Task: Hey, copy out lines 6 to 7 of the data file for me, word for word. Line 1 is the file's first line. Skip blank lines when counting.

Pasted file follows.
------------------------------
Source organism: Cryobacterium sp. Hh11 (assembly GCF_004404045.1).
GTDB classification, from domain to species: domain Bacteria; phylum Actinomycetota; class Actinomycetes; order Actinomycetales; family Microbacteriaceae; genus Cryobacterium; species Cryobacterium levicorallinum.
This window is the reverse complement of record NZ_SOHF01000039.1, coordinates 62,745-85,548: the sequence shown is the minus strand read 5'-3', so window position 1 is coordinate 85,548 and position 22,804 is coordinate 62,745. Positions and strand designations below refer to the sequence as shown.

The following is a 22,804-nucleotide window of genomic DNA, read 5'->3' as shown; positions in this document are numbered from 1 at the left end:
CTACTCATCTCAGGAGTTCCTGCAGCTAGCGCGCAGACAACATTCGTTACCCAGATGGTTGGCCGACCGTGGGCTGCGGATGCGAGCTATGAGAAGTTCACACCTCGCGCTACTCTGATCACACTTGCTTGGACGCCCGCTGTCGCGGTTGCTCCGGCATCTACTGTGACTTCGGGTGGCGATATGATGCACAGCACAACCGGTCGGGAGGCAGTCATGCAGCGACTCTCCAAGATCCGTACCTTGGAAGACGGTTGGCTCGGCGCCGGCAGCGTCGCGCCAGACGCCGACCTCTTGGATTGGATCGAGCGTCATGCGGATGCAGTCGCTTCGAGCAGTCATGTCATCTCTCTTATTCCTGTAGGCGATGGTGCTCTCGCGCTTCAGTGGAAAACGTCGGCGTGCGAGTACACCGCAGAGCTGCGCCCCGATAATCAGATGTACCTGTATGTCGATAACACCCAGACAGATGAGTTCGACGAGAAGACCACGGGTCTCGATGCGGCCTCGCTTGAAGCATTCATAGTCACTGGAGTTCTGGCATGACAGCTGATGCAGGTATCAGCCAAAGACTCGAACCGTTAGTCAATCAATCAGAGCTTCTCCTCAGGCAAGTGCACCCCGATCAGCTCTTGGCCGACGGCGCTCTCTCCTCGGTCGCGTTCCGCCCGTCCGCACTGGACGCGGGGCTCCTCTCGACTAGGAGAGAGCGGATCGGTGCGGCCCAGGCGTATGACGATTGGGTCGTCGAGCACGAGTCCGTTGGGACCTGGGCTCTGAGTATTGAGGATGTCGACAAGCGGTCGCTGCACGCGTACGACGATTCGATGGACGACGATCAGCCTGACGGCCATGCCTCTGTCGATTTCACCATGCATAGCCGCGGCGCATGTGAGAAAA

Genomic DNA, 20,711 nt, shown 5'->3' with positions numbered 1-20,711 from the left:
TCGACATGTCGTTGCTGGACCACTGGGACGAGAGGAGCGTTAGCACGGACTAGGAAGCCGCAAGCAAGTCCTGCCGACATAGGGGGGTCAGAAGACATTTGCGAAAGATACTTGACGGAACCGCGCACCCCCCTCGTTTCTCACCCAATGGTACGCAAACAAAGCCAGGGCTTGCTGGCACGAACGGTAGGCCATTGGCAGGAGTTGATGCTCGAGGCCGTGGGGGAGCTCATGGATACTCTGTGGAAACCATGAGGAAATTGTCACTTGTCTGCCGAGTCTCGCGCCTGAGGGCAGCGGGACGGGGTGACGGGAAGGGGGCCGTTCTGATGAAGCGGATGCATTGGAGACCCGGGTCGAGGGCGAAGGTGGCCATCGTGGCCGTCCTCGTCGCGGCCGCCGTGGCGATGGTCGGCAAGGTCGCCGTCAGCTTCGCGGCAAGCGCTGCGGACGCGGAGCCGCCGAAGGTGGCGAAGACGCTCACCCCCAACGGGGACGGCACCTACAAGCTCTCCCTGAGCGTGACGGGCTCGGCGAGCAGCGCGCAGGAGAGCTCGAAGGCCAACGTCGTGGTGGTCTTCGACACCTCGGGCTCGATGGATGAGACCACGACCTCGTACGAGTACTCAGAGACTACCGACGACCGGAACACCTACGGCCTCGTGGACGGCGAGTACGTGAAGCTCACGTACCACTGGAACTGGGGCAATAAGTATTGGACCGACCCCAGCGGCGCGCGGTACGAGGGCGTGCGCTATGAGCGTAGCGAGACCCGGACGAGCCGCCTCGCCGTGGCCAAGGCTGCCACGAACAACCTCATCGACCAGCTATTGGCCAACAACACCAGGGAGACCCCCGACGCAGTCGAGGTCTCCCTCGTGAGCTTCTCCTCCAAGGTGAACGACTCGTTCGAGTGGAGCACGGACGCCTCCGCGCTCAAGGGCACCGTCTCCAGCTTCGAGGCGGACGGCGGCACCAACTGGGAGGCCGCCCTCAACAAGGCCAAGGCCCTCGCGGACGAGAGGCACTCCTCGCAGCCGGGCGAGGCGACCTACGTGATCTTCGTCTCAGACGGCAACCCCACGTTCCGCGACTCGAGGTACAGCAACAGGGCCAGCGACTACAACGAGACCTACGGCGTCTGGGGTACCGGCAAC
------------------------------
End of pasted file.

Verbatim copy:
Genomic DNA, 20,711 nt, shown 5'->3' with positions numbered 1-20,711 from the left:
TCGACATGTCGTTGCTGGACCACTGGGACGAGAGGAGCGTTAGCACGGACTAGGAAGCCGCAAGCAAGTCCTGCCGACATAGGGGGGTCAGAAGACATTTGCGAAAGATACTTGACGGAACCGCGCACCCCCCTCGTTTCTCACCCAATGGTACGCAAACAAAGCCAGGGCTTGCTGGCACGAACGGTAGGCCATTGGCAGGAGTTGATGCTCGAGGCCGTGGGGGAGCTCATGGATACTCTGTGGAAACCATGAGGAAATTGTCACTTGTCTGCCGAGTCTCGCGCCTGAGGGCAGCGGGACGGGGTGACGGGAAGGGGGCCGTTCTGATGAAGCGGATGCATTGGAGACCCGGGTCGAGGGCGAAGGTGGCCATCGTGGCCGTCCTCGTCGCGGCCGCCGTGGCGATGGTCGGCAAGGTCGCCGTCAGCTTCGCGGCAAGCGCTGCGGACGCGGAGCCGCCGAAGGTGGCGAAGACGCTCACCCCCAACGGGGACGGCACCTACAAGCTCTCCCTGAGCGTGACGGGCTCGGCGAGCAGCGCGCAGGAGAGCTCGAAGGCCAACGTCGTGGTGGTCTTCGACACCTCGGGCTCGATGGATGAGACCACGACCTCGTACGAGTACTCAGAGACTACCGACGACCGGAACACCTACGGCCTCGTGGACGGCGAGTACGTGAAGCTCACGTACCACTGGAACTGGGGCAATAAGTATTGGACCGACCCCAGCGGCGCGCGGTACGAGGGCGTGCGCTATGAGCGTAGCGAGACCCGGACGAGCCGCCTCGCCGTGGCCAAGGCTGCCACGAACAACCTCATCGACCAGCTATTGGCCAACAACACCAGGGAGACCCCCGACGCAGTCGAGGTCTCCCTCGTGAGCTTCTCCTCCAAGGTGAACGACTCGTTCGAGTGGAGCACGGACGCCTCCGCGCTCAAGGGCACCGTCTCCAGCTTCGAGGCGGACGGCGGCACCAACTGGGAGGCCGCCCTCAACAAGGCCAAGGCCCTCGCGGACGAGAGGCACTCCTCGCAGCCGGGCGAGGCGACCTACGTGATCTTCGTCTCAGACGGCAACCCCACGTTCCGCGACTCGAGGTACAGCAACAGGGCCAGCGACTACAACGAGACCTACGGCGTCTGGGGTACCGGCAAC